My daughter, who is 10, made a stupid joke on Twitter the other day and now she’s very upset because lots of people at school have been tweeting back saying she’s stupid and even worse. She’s apologised for it, but it doesn’t make any difference. I’ve told her just to ignore it but she says she can’t and she’s crying all the time and won’t eat. I’m so anxious about her. I keep reading of children who have killed themselves when they’re attacked like this, and obviously this is worrying. How can I help?
Yours sincerely, Mandy
You’re right to be worried – though not, perhaps, as worried as you find yourself. The first thing, surely, is to encourage your daughter to stop her Twitter account. Just give it a rest for a month so that things have time to die down. And it will also mean that your daughter won’t be able to log in and read more horrible remarks, or reread the past ones.
On the odd occasion when I’ve received a cruel letter, I haven’t kept it, to mull over. I’ve chucked it straight in the bin. Every time you reread cruel remarks aimed at you, you are traumatising yourself once again. It’s like accidently cutting yourself on a knife and then recreating the pain by deliberately cutting yourself just to remember what it was like.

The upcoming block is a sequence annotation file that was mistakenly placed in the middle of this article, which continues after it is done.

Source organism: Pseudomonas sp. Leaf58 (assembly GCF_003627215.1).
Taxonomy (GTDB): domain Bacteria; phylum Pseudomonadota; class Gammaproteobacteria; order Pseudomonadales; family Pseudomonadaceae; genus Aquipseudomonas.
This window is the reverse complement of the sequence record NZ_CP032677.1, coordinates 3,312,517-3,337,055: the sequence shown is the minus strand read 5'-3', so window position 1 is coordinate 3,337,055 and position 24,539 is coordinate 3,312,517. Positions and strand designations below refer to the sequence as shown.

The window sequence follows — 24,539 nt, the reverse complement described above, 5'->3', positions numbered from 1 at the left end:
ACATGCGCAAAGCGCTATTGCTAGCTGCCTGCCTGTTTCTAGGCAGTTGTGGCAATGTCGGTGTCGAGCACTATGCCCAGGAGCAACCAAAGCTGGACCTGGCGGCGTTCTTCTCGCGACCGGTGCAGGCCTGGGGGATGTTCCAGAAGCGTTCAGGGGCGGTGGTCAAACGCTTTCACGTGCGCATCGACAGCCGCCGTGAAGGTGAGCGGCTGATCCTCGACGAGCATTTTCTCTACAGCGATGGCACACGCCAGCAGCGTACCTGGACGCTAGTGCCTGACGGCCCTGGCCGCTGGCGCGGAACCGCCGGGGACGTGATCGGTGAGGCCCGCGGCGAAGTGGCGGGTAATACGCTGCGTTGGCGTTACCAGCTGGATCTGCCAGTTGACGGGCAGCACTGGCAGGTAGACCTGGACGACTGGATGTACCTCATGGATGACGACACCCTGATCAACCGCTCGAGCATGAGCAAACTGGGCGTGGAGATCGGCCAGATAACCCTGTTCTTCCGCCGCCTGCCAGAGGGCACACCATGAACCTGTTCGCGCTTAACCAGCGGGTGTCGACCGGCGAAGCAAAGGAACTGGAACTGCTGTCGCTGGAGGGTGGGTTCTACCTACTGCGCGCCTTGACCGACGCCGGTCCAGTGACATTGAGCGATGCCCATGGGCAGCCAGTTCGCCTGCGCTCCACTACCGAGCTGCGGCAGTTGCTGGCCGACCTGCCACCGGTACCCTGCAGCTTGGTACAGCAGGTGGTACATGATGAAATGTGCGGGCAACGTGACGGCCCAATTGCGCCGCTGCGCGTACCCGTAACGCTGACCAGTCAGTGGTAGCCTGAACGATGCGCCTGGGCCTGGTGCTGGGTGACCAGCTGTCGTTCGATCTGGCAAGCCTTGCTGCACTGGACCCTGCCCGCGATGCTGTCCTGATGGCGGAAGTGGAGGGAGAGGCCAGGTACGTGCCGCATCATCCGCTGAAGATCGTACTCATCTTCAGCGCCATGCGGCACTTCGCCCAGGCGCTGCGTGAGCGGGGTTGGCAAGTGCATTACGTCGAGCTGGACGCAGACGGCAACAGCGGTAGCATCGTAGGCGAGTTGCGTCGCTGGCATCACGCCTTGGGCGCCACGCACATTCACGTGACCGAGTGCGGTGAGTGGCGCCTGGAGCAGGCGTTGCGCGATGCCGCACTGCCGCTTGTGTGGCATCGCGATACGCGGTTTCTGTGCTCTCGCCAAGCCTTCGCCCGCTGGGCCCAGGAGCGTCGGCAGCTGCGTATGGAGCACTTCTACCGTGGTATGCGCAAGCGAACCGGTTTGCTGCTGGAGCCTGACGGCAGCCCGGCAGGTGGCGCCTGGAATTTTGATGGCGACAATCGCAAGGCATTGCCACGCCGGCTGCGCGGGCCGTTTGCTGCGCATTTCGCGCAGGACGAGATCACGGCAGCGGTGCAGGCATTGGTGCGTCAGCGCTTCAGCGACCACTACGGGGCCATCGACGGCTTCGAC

Then, I really would tell her teacher – presumably these unkind remarks are made mainly by peers at school, unless the tweet has spread further afield.
And then explain that Twitter sets in stone passing remarks that usually flit through people’s heads. For instance, after a phone call from a friend, which I thought was bit high-handed, I might put the receiver down with the words, to myself: “Who the f*** does she think she is?” I’d never say that face to face.
Remind your daughter of the many times she’s come back from school and said nasty things about other people – she might have described her teacher as a nightmare, or her friend as an idiot. No doubt she occasionally says things behind your back that she wouldn’t like you to overhear – such as “Interfering old cow!” The problem with Twitter is that people turn these trivial thoughts into print. They don’t have the imagination to realise how hurtful it would be for the person concerned. Anyway, more often than not, they’re getting rid of their own rage about something that has nothing to do with what the person wrote – writing things on Twitter can often be the equivalent of kicking the cat.
Another way to help your daughter – which is useful for other painful situations, too – is to encourage her to put her worries on some kind of internal mental shelf, to look at later. Tell her to make a specific worrying time – between 4pm and 4.30pm, for instance. Then she can worry and cry all she likes. It’s quite a useful technique.
I was told once that something I’d written here had caused immense ripples on Twitter. As I never saw them, I never lost a moment’s sleep. A while ago, I had a storm of emails from all over the world telling me I should have been murdered at birth. But, incredibly upsetting as it was at the time, it all blew over. The mob soon got baying over some other poor wretch.